On Air Now
Heart Breakfast with Jamie Theakston and Lucy Horobin 6:30am - 10am
23 March 2017, 07:13
The number of child sex offences recorded by Scottish police rose to an all-time high last year to an average of nearly 12 a day, according to a charity.
Police Scotland logged 4,368 suspected sexual crimes against under-18s in 2015-16, figures obtained by NSPCC Scotland show.
The figure reflects an increase of 286 reported offences in the space of a year and it is up 43% since 2011-12, following the implementation of the Sexual Offences (Scotland) Act in 2010.
In the UK as a whole, an alleged child sex offence is recorded by police every 10 minutes, according to the statistics.
Forces around the UK logged a record 55,507 suspected crimes against youngsters last year, indicating that police are registering reported offences including rape, sexual assault and exploitation of children at an average rate of 152 a day, or six an hour.
The NSPCC said a number of reasons could explain the increase. They include improved methods of recording by police, people coming forward over non-recent incidents and survivors feeling more confident in disclosing abuse following various high-profile cases.
The data shows that sexual assaults of young girls, as well as the taking and distributing of indecent images of children, were among the most commonly recorded offences, the charity said. Instances of communicating indecently with a younger child also increased.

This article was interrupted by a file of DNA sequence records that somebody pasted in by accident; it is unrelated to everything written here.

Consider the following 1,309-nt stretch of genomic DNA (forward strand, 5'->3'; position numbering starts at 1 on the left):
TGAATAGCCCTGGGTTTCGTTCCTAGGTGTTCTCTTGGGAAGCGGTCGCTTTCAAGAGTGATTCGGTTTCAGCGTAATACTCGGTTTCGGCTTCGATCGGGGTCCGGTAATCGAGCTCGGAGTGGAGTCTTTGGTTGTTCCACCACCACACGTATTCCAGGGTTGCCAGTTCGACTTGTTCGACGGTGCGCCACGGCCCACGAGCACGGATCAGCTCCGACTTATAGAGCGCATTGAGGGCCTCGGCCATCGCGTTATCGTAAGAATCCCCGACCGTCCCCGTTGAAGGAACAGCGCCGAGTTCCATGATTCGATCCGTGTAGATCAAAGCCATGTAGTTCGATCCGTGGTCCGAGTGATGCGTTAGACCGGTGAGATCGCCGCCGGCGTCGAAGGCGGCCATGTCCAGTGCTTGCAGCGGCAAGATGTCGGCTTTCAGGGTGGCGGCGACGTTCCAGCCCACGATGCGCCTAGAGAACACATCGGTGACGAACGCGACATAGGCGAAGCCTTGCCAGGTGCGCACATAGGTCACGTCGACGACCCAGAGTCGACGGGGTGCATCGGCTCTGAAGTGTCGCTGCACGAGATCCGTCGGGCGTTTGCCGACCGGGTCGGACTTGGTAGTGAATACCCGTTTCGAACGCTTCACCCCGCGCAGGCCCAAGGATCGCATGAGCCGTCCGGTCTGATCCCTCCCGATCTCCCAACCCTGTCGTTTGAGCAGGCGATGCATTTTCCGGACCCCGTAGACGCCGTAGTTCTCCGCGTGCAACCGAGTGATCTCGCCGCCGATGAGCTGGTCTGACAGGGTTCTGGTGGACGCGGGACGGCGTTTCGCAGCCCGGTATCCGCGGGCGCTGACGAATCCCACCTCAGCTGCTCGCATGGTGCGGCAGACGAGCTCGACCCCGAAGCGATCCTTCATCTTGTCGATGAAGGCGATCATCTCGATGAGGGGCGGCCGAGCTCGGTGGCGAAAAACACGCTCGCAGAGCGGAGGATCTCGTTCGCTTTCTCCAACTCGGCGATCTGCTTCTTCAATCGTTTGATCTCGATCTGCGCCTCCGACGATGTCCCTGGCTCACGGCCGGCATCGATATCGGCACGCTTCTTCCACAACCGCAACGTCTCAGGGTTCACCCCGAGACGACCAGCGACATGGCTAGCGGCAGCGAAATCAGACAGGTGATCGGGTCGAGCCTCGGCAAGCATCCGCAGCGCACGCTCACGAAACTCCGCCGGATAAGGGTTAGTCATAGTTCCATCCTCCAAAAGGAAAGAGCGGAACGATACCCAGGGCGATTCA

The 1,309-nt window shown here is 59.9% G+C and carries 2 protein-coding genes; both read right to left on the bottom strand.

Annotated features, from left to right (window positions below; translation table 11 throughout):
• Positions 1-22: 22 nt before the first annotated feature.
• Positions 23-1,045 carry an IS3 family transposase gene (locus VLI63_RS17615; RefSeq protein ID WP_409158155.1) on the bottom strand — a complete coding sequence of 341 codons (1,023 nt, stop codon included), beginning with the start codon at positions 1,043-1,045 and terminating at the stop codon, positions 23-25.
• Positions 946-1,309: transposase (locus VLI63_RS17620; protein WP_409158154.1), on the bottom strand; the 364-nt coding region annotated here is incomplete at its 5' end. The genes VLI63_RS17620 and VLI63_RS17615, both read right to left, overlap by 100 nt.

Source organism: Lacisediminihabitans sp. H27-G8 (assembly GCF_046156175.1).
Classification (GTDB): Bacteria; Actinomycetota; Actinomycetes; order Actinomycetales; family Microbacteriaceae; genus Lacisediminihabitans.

Matt Forde, national head for NSPCC Scotland, said: "These figures speak for themselves regarding the extent of this problem and the urgent need to protect children against these appalling crimes.
"Sexual abuse can shatter a child's life and leave them feeling ashamed, depressed, or even suicidal. Victims of abuse display great courage in coming forward and so we need to make sure they have access to timely and appropriate support to help them overcome their trauma.
"Child sexual abuse is preventable. It is a public health priority and so we urge the Scottish Government to develop a national, consistent and evidence-based approach to preventing child sexual abuse.''
Responding to the charity's report, Assistant Chief Constable John Hawkins said: "Through the creation of Police Scotland we have been able to bring consistency to our approach to tackling sexual offending against children and we will challenge ourselves to continue to improve our response.
"However, protecting children and reducing the threat of child sexual abuse in Scotland is everyone's responsibility. Collectively our objective must be to eliminate child sexual abuse in Scotland.
"As a result, within Police Scotland, we are committed to working with the public, with our partners and with support services to prevent children from being sexually abused.''
A Scottish Government spokesman said: "We are determined to support families to keep children safe from those who would seek to harm them.
"We have committed to the development of a National Child Protection Policy.
"The Cabinet Secretary for Justice has also requested a detailed review of sexual crime records for those offences that have driven much of the overall increase in reported sexual crime. This review will include many sexual crimes that are thought to be cyber-enabled.''